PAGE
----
This is known as reciprocity failure and can pose a problem for photographers working at night in situations where artificial lights cannot be used. for example when astronomers are attempting to take photos of the night sky using their very sensitive equipment. aperture and shutter speed share a reciprocal relationship and many different combinations of shutter speed and lens aperture will provide the same amount of light. In place of the film used in a conventional camera. In digital cameras. One widely used configuration. consists of rows containing red and green filtered photosites alternating with rows containing green and blue photosites. In practice. Instead. The primary difference is that a digital camera uses an electronic sensor instead of a piece of plastic film coated with silver compounds. Although digital cameras commonly have ISO settings. values for the two missing colors are estimated using the math. there is done with a switch or button on the camer a and the sensor is not physically removed. If film speed is doubled. the Bayer array. Resolution refers to the ability of a sensor to represent details. and is generally specified in terms of pixels per inch (ppi). Film manufacturers publiss tables that allow photographers to compensate for reciprocity failure in different kinds of film. Both kinds are composed of rows and columns of photosites that convert light into an electronic signal. Two sensor types are commonly used: CCDs. and is typically given in terms of megapixels. blue. the best commercially available digital cameras had resolutions of approximately 20 megapixels and many professional quality digital cameras had resolutions of 5 or 6 megapixels. Photographs with very slow shutter speeds. Digital photographers can adjust the sensitivity of the sensor to light just as film photographers can use films with different ISO speeds. they vary from manufacturer to manufacturer and do not follow the consistent ISO standard. Image size refers to the total number of pixels comprising an image. or charged coupled device sensors. A pixel is the smallest possible discrete component of an image. or complementary metal oxide semiconductor sensors. a digital camera uses an electronic sensor. Each photosite is covered with a filter so that it is sensitive to only one of the three components of visible light (red. there are some limitations to reciprocity. typically a small square or dot. The reciprocal relationship also extends to film speed. DIGITAL PHOTOGRAPHY Virtually everything written in this article applies to digital photography as well as film photography. or green). When the image is being processed by the camera. can be appear too dark (underexposed) because the reciprocity relationship does not extend to such long exposures. for example minutes or hours instead of fractions of a second. they are an . In other words. Two primary measures are used to characterize digital images: resolution and size. and CMOSs. either the shutter speed can be increased (producing a shorter exposure) or aperture can be decreased by the same factor without changing the amount of light that reaches the film. and one megapixel consists of one million pixels. however.ematical technique of interpolation.shutter speed of 1/250 s. As of early 2005.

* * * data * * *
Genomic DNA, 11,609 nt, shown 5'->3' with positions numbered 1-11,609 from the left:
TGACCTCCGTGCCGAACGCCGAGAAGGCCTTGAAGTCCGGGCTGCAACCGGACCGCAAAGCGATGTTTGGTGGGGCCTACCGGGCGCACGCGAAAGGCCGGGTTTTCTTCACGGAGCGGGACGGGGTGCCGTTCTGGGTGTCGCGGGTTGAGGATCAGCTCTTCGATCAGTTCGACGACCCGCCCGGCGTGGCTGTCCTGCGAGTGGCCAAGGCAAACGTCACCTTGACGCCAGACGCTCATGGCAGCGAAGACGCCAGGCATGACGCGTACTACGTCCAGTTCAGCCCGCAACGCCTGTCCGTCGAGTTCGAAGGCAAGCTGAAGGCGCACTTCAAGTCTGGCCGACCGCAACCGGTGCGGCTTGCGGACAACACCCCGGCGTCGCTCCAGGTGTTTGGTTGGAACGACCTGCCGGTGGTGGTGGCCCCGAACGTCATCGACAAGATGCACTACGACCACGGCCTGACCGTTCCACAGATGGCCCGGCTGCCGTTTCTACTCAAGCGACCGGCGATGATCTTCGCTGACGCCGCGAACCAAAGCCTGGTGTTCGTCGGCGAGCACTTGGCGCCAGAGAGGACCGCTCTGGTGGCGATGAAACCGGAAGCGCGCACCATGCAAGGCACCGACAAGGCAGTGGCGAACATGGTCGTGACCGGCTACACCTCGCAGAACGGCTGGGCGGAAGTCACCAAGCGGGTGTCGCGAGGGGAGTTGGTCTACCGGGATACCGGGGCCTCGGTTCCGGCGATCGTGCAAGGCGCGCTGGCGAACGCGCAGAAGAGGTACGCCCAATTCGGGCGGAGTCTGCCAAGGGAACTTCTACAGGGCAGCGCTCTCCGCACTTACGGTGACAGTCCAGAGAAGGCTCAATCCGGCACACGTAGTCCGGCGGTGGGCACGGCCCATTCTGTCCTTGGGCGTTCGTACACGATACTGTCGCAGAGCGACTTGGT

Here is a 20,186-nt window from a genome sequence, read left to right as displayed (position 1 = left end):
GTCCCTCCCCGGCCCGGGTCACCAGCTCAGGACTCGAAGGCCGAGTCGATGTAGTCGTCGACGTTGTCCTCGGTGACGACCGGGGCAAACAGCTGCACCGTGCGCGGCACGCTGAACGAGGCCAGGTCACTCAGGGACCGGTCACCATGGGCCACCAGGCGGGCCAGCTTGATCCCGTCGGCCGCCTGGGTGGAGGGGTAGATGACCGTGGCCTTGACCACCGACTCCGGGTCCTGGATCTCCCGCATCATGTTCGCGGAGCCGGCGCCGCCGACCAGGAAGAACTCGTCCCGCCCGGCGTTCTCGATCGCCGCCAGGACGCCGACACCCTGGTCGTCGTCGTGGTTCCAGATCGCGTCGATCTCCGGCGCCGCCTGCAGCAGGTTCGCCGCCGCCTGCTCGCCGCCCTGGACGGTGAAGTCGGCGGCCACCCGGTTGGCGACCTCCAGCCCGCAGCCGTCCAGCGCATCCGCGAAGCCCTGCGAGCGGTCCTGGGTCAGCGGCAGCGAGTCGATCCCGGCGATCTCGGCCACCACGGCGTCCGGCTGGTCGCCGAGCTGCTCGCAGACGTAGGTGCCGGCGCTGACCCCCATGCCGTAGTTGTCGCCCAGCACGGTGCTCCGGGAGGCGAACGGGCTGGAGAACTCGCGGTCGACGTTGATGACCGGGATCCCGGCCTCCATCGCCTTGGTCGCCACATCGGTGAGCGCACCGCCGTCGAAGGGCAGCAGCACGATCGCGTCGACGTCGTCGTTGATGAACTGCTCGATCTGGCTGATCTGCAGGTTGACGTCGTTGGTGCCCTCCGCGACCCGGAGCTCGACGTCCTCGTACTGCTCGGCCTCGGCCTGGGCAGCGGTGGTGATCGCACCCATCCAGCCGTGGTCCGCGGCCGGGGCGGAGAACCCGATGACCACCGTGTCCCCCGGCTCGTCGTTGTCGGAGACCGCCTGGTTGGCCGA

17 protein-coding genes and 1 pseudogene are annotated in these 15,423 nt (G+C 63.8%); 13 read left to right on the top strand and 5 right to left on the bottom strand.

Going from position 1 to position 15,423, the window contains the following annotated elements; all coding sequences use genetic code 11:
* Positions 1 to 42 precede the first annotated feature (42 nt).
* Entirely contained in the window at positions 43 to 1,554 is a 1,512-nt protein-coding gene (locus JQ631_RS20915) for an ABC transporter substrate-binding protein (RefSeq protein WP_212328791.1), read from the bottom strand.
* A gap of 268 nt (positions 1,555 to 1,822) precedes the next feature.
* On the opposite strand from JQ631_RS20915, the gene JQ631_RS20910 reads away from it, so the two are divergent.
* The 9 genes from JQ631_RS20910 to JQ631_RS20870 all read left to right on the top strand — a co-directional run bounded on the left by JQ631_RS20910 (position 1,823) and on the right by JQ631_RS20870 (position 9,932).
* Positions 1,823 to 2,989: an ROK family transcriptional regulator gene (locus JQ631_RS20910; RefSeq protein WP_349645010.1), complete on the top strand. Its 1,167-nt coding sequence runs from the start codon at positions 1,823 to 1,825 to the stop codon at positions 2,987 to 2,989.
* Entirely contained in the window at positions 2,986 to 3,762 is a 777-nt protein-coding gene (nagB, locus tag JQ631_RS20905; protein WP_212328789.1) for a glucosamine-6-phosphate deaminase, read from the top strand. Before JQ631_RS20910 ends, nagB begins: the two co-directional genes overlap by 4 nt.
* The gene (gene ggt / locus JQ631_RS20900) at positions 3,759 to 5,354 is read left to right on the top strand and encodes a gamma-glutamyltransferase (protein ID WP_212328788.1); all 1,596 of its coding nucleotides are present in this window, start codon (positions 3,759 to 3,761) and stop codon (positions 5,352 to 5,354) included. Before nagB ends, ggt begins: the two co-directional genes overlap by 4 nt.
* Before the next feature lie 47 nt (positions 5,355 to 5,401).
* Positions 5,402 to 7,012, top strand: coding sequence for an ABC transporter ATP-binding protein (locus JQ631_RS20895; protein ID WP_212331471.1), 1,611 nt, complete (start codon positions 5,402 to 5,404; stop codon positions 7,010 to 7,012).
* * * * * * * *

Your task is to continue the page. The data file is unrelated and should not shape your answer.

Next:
The size of the sensor can also contribute to the amount of noise in a digital image. and is most often a problem using high digital ISO settings. which can appear in images as visual static or randomly colored pixels. because the photosites on a small sensor are closer to each other than those on a larger sensor and can interfere with each other. The digital equivalent of film grain is electronic noise.approximate gauge of the sensitivity. .